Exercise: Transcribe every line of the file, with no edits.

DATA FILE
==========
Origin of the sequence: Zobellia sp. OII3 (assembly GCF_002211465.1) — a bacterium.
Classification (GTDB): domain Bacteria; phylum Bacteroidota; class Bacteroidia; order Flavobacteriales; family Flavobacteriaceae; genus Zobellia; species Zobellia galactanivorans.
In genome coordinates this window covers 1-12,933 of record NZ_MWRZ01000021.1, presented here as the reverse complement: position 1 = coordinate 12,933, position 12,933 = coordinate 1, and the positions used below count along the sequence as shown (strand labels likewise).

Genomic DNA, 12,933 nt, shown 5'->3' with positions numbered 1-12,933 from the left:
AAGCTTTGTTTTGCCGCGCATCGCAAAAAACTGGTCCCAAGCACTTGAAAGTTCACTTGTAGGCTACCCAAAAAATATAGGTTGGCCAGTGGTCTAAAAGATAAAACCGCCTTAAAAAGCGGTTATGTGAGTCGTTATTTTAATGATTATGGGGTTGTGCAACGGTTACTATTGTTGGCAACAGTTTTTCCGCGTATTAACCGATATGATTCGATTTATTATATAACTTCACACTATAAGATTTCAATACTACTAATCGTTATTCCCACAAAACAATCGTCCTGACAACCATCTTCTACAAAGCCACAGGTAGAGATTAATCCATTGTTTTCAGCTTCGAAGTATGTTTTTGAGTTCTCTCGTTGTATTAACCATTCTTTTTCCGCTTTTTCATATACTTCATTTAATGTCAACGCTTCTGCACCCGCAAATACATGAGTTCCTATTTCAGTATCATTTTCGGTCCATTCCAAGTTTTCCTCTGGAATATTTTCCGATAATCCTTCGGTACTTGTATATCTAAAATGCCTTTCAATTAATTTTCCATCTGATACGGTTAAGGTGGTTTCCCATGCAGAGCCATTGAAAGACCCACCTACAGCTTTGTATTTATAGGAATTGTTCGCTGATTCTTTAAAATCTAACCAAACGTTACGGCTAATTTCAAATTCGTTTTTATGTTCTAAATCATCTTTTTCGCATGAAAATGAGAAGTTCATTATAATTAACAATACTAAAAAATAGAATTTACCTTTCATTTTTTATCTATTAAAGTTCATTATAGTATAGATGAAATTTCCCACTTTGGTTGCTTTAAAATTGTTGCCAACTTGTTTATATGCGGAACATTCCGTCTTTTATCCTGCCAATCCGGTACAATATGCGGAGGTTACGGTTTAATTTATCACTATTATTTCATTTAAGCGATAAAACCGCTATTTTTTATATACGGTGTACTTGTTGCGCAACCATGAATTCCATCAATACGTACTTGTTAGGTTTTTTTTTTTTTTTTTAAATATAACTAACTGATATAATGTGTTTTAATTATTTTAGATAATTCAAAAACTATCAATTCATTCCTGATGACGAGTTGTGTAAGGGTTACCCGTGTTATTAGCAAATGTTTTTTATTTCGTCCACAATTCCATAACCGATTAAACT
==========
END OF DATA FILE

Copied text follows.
Origin of the sequence: Zobellia sp. OII3 (assembly GCF_002211465.1) — a bacterium.
Classification (GTDB): domain Bacteria; phylum Bacteroidota; class Bacteroidia; order Flavobacteriales; family Flavobacteriaceae; genus Zobellia; species Zobellia galactanivorans.
In genome coordinates this window covers 1-12,933 of record NZ_MWRZ01000021.1, presented here as the reverse complement: position 1 = coordinate 12,933, position 12,933 = coordinate 1, and the positions used below count along the sequence as shown (strand labels likewise).

Genomic DNA, 12,933 nt, shown 5'->3' with positions numbered 1-12,933 from the left:
AAGCTTTGTTTTGCCGCGCATCGCAAAAAACTGGTCCCAAGCACTTGAAAGTTCACTTGTAGGCTACCCAAAAAATATAGGTTGGCCAGTGGTCTAAAAGATAAAACCGCCTTAAAAAGCGGTTATGTGAGTCGTTATTTTAATGATTATGGGGTTGTGCAACGGTTACTATTGTTGGCAACAGTTTTTCCGCGTATTAACCGATATGATTCGATTTATTATATAACTTCACACTATAAGATTTCAATACTACTAATCGTTATTCCCACAAAACAATCGTCCTGACAACCATCTTCTACAAAGCCACAGGTAGAGATTAATCCATTGTTTTCAGCTTCGAAGTATGTTTTTGAGTTCTCTCGTTGTATTAACCATTCTTTTTCCGCTTTTTCATATACTTCATTTAATGTCAACGCTTCTGCACCCGCAAATACATGAGTTCCTATTTCAGTATCATTTTCGGTCCATTCCAAGTTTTCCTCTGGAATATTTTCCGATAATCCTTCGGTACTTGTATATCTAAAATGCCTTTCAATTAATTTTCCATCTGATACGGTTAAGGTGGTTTCCCATGCAGAGCCATTGAAAGACCCACCTACAGCTTTGTATTTATAGGAATTGTTCGCTGATTCTTTAAAATCTAACCAAACGTTACGGCTAATTTCAAATTCGTTTTTATGTTCTAAATCATCTTTTTCGCATGAAAATGAGAAGTTCATTATAATTAACAATACTAAAAAATAGAATTTACCTTTCATTTTTTATCTATTAAAGTTCATTATAGTATAGATGAAATTTCCCACTTTGGTTGCTTTAAAATTGTTGCCAACTTGTTTATATGCGGAACATTCCGTCTTTTATCCTGCCAATCCGGTACAATATGCGGAGGTTACGGTTTAATTTATCACTATTATTTCATTTAAGCGATAAAACCGCTATTTTTTATATACGGTGTACTTGTTGCGCAACCATGAATTCCATCAATACGTACTTGTTAGGTTTTTTTTTTTTTTTTTAAATATAACTAACTGATATAATGTGTTTTAATTATTTTAGATAATTCAAAAACTATCAATTCATTCCTGATGACGAGTTGTGTAAGGGTTACCCGTGTTATTAGCAAATGTTTTTTATTTCGTCCACAATTCCATAACCGATTAAACT